Tools of the Trade

In July 1975 my dad took me to the dogs at Wembley Stadium, he was a bookmaker and I was going to work for him. I was seventeen and in my last year at school.

We lived in Wanstead, East London, so it was quite a trek through Walthamstow, Tottenham and Hendon while the North Circular was being enlarged to accommodate more and more traffic.

On my first journey, we were joined by Peanuts the clerk and Llama the tic-tac. I was going to be on the hod*. My dad drove while Peanuts and Llama conversed in racing vernacular. “Monkey”, “cock and hen”, “grand”, “down the card” and “pony” were some of the terms which peppered the knowing and confidential chit chat, … I had joined a secret and intoxicating world with its own subtle nuances.

The ‘joint’ was stored at Wembley. It was a sturdy tripod to which the hod, silver tray and large board for displaying the odds, could be attached.


The team was made up of five. The bookie, my dad, the decision maker who chalked up the odds, called the bets and controlled the show. Standing to his left side, the clerk, in this case, Peanuts, would record the bets and ticket numbers in a huge ledger, and by using prodigious mental arithmetic skills, would keep my dad up to date with current aggregate bets and liabilities.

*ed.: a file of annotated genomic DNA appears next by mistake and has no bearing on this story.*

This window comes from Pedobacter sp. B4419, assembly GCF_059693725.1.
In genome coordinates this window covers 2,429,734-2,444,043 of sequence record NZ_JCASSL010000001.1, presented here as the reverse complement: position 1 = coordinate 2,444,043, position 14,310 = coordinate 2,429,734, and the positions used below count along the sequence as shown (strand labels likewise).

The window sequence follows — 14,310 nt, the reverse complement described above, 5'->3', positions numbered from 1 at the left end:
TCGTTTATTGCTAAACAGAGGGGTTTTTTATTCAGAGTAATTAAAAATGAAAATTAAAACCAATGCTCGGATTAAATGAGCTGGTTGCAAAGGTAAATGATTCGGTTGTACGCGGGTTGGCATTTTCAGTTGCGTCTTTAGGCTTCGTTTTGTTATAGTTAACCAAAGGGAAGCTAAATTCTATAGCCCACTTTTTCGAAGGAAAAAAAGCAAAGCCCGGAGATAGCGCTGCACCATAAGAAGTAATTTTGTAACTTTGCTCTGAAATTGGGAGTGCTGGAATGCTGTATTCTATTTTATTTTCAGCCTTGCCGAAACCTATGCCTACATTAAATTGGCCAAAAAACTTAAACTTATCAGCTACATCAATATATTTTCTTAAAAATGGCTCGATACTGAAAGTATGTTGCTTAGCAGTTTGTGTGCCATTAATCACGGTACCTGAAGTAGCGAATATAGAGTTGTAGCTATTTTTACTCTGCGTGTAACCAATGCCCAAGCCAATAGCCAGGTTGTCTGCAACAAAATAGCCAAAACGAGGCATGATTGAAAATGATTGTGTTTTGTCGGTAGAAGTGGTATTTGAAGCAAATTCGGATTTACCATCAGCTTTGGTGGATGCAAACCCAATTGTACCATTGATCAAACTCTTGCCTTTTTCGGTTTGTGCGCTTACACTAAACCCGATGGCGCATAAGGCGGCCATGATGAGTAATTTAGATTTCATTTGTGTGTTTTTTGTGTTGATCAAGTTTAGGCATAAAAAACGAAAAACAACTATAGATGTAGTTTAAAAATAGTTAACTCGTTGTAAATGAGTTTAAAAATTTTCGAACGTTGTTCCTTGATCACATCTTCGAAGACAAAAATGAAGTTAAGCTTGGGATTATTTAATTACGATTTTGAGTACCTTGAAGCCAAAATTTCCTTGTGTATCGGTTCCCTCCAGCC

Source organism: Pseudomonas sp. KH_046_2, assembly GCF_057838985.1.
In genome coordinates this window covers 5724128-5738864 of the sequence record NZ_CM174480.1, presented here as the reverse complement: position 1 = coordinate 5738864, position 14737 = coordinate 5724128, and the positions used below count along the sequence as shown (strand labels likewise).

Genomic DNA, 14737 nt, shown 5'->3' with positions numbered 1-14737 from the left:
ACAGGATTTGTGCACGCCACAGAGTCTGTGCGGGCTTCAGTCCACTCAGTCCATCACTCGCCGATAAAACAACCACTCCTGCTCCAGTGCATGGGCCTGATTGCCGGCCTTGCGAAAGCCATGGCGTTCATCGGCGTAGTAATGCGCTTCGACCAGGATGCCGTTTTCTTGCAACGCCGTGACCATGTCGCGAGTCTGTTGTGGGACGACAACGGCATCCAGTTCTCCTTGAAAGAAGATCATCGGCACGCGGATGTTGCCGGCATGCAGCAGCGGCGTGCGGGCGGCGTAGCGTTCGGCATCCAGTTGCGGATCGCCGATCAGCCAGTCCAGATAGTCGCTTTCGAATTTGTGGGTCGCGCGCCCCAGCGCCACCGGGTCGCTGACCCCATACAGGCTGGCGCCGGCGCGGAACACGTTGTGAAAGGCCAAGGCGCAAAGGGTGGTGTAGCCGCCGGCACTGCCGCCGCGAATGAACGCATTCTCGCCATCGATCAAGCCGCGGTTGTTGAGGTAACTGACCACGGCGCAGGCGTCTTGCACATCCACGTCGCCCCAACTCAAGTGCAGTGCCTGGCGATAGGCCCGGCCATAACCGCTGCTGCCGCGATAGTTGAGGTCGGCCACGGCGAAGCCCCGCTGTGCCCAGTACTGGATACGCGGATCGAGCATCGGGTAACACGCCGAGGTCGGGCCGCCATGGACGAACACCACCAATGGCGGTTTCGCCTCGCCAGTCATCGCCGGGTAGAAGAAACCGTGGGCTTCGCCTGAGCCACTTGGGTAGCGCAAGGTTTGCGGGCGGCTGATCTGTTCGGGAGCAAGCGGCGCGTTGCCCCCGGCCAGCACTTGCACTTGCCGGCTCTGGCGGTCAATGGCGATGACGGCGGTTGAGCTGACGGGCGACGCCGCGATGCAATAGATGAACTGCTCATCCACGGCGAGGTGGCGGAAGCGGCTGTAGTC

Llama the tic-tac would relate a constant stream of information by watching the other tic-tacs who were showing odds from different enclosures in the stadium. From time to time, Llama would be told to place a hedging bet or perhaps even to take a bet….all this was effected by a well practiced sign language wearing the uniform white gloves.

My position as the bagman on the hod was to listen well…to make sure that there were no misunderstandings, check that the staked money was correct, give change, keep the hod tidy, provide plenty of chalk and a damp rag to wipe down the board, and to keep watch for ‘faces’.

If it was busy, the fifth member of the team would be the ‘floorman’ whose job it was to keep my dad informed verbally of the state of the market in our own enclosure, see what the shrewd nuts were betting on….providing another source of information.

All this activity took place in about three minutes before the start of each race. It was a frenetic and incredibly skillful exercise.

To summarise the tools:

Joint. Hod*..very large bag. Board. Chalk. Rag. Ledger. Pens and pencils. Numbered and named betting tickets (receipts). White gloves. Stools. Silver tray and float… and in those days, a suit or jacket and tie.


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